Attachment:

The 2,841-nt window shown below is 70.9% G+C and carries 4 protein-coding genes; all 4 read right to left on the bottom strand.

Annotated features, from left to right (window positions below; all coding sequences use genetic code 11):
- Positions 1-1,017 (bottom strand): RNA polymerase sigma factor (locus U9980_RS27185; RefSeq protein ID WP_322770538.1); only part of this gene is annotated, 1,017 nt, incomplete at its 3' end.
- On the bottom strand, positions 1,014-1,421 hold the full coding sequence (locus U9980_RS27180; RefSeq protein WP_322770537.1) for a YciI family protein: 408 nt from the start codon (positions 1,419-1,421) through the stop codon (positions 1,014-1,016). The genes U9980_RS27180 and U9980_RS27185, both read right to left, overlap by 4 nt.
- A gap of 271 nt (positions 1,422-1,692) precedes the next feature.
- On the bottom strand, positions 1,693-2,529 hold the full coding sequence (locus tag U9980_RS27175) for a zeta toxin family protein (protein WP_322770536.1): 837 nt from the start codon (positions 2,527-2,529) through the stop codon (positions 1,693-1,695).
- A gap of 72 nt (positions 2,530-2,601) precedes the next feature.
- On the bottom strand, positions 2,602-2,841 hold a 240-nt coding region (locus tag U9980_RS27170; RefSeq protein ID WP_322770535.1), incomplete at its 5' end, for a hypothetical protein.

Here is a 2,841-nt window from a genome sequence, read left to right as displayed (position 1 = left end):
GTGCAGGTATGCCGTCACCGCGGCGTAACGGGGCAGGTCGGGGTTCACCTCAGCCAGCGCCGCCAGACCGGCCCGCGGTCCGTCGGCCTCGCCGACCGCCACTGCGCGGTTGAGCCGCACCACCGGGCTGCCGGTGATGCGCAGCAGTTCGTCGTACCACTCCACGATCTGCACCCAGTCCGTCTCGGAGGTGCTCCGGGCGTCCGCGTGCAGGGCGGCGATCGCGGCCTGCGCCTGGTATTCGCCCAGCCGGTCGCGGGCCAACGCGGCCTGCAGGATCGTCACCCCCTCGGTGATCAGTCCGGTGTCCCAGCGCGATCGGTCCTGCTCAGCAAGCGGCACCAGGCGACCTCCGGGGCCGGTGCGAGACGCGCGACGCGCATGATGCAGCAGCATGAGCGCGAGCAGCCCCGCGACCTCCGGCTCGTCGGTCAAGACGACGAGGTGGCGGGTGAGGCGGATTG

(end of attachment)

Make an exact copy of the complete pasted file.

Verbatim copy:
The 2,841-nt window shown below is 70.9% G+C and carries 4 protein-coding genes; all 4 read right to left on the bottom strand.

Annotated features, from left to right (window positions below; all coding sequences use genetic code 11):
- Positions 1-1,017 (bottom strand): RNA polymerase sigma factor (locus U9980_RS27185; RefSeq protein ID WP_322770538.1); only part of this gene is annotated, 1,017 nt, incomplete at its 3' end.
- On the bottom strand, positions 1,014-1,421 hold the full coding sequence (locus U9980_RS27180; RefSeq protein WP_322770537.1) for a YciI family protein: 408 nt from the start codon (positions 1,419-1,421) through the stop codon (positions 1,014-1,016). The genes U9980_RS27180 and U9980_RS27185, both read right to left, overlap by 4 nt.
- A gap of 271 nt (positions 1,422-1,692) precedes the next feature.
- On the bottom strand, positions 1,693-2,529 hold the full coding sequence (locus tag U9980_RS27175) for a zeta toxin family protein (protein WP_322770536.1): 837 nt from the start codon (positions 2,527-2,529) through the stop codon (positions 1,693-1,695).
- A gap of 72 nt (positions 2,530-2,601) precedes the next feature.
- On the bottom strand, positions 2,602-2,841 hold a 240-nt coding region (locus tag U9980_RS27170; RefSeq protein ID WP_322770535.1), incomplete at its 5' end, for a hypothetical protein.

Here is a 2,841-nt window from a genome sequence, read left to right as displayed (position 1 = left end):
GTGCAGGTATGCCGTCACCGCGGCGTAACGGGGCAGGTCGGGGTTCACCTCAGCCAGCGCCGCCAGACCGGCCCGCGGTCCGTCGGCCTCGCCGACCGCCACTGCGCGGTTGAGCCGCACCACCGGGCTGCCGGTGATGCGCAGCAGTTCGTCGTACCACTCCACGATCTGCACCCAGTCCGTCTCGGAGGTGCTCCGGGCGTCCGCGTGCAGGGCGGCGATCGCGGCCTGCGCCTGGTATTCGCCCAGCCGGTCGCGGGCCAACGCGGCCTGCAGGATCGTCACCCCCTCGGTGATCAGTCCGGTGTCCCAGCGCGATCGGTCCTGCTCAGCAAGCGGCACCAGGCGACCTCCGGGGCCGGTGCGAGACGCGCGACGCGCATGATGCAGCAGCATGAGCGCGAGCAGCCCCGCGACCTCCGGCTCGTCGGTCAAGACGACGAGGTGGCGGGTGAGGCGGATTG